In many ways, this is a slightly strange trial to be having ten years after the event. Of all the big domestic UK banks, Barclays was the only one which managed to avoid nationalisation. And now the executives who put together the capital issue which saved the British taxpayer the trouble of bailing out four banks rather than three might end up going to jail for it, while the top management of HBOS, Lloyds and RBS have not faced any charges.
The trouble is that everyone involved in the deal was conscious of the fact that the commissions paid to key figures in the Qatari government who facilitated the sovereign wealth fund’s investment in Barclays might look like what their chief FIG banker, Richard Boath, referred to as “a word I hate to use ... begins with B”. Boath’s email trail ends in the way that you often see in this type of trial; with a request to take things offline as the nervousness grows about how things might look at a later date. “When I put that on my screen and I read it, I sort of start to tremble," he wrote. "I’d really like to go and do something about it, so I can sleep”. Which he presumably did, only to wake up screaming at 2am after a nightmare about his bonus.
The “fit and proper” certification required by the FCA means that finance may become less hospitable to alcoholics (Financial News)
Jes Staley might be permitted a sarcastic chuckle on finding out how badly the FCA handles its own whistleblower inquiries. As well as accidentally sending a whistleblower message to its subject, the internal inquiry was exceptionally badly handled, with a member of staff given “a severe and private bollocking” for raising concerns that this might have been a mistake. (Times)
Bucking the trend in hedge fund startups, Desmond How (formerly of the Nomura prop desk) has managed to launch a new fund, investing long/short in emerging market credit. The anchor investors are Tencent and Hillhouse Capital (Bloomberg)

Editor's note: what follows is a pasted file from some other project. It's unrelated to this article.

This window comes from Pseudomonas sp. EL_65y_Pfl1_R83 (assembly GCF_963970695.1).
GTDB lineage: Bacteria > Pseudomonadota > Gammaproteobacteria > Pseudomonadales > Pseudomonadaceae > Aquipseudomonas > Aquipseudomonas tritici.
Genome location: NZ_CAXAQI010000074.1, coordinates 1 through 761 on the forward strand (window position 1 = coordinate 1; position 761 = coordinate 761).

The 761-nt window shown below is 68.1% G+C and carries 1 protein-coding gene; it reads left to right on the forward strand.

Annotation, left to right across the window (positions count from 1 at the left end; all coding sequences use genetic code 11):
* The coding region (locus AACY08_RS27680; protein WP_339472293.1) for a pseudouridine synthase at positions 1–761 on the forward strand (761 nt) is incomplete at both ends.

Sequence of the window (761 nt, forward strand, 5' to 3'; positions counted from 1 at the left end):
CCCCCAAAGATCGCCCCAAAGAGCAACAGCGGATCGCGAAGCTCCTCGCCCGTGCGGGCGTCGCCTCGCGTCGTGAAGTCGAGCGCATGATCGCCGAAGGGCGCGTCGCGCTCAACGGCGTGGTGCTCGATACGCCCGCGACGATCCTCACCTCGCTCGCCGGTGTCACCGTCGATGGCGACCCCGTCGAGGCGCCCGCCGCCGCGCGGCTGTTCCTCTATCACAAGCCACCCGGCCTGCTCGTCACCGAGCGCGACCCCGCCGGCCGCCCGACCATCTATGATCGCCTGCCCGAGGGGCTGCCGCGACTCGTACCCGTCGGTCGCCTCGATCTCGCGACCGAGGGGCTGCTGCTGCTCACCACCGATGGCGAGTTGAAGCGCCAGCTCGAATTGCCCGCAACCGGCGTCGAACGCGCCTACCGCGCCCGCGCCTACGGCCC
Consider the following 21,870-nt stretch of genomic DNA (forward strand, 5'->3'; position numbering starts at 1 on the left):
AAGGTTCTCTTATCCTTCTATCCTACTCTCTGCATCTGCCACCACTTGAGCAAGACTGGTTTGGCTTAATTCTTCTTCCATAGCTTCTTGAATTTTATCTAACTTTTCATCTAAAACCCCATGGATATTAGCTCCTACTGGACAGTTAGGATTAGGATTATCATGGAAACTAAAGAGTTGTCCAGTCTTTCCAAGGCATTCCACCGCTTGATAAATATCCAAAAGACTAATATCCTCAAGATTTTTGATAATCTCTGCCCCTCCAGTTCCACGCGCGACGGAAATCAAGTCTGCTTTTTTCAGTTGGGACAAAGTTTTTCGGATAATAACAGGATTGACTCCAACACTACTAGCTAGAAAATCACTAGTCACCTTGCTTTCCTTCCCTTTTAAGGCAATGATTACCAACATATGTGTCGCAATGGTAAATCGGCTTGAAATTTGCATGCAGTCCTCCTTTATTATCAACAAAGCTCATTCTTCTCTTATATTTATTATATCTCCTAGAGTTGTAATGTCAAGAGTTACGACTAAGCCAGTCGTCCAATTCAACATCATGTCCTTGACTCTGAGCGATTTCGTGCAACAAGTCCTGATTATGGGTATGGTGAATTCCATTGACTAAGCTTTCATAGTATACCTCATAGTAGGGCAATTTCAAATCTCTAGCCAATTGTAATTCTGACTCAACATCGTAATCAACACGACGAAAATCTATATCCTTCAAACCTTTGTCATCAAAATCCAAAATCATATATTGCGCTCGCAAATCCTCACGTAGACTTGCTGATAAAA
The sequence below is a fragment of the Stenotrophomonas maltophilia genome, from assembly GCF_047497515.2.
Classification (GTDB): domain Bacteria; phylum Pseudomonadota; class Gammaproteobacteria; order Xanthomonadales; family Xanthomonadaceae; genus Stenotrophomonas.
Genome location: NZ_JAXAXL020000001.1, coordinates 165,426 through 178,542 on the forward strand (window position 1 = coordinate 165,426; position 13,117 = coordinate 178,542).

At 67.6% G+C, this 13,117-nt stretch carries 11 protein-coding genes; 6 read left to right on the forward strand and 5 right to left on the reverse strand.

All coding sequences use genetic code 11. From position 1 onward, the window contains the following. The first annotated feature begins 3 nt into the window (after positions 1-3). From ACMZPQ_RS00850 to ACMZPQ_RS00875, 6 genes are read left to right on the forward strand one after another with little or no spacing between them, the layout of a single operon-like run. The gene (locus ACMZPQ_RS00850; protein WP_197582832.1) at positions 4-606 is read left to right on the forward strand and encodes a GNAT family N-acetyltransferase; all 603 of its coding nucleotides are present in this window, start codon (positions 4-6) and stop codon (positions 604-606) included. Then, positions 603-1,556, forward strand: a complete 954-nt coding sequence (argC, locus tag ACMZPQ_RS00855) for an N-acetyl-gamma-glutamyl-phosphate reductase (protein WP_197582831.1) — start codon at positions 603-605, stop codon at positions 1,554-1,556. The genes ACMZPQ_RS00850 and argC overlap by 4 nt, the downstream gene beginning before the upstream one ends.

Worried about false accusations of sex discrimination? Why not commit actual sex discrimination! This curious logic seems to be catching on among male executives at Davos, many of whom have given up mentoring female colleagues, or even begun to follow the “Mike Pence Rule” of never having dinner alone with a women other than their wife. (NYT)
The joke in Swiss banking always used to be that due to demographics and longevity, every year the client base “got older and more female”. The first part of this seems to have reversed in the USA as UHNWIs are (on an average rather than individual basis, with the possible exception of Peter Thiel) getting younger. It seems to be mainly driven by inheritance rather than startups (Bloomberg)
Andreas Treichl of Erste Bank mischieviously suggests that Deutsche should merge with the Sparkassen (Welt/Bloomberg)
Georges Elhedery has been promoted to Global Head of Markets at HSBC, coming back from running the MENA operations in Dubai (FT)
Man Group have grown tired of literary types failing to appreciate the hedge fund industry, so the Booker Prize Foundation needs to find another sponsor (BBC)
It’s not just the investment bank – bonuses may be down 20% in UBS Wealth (Bloomberg)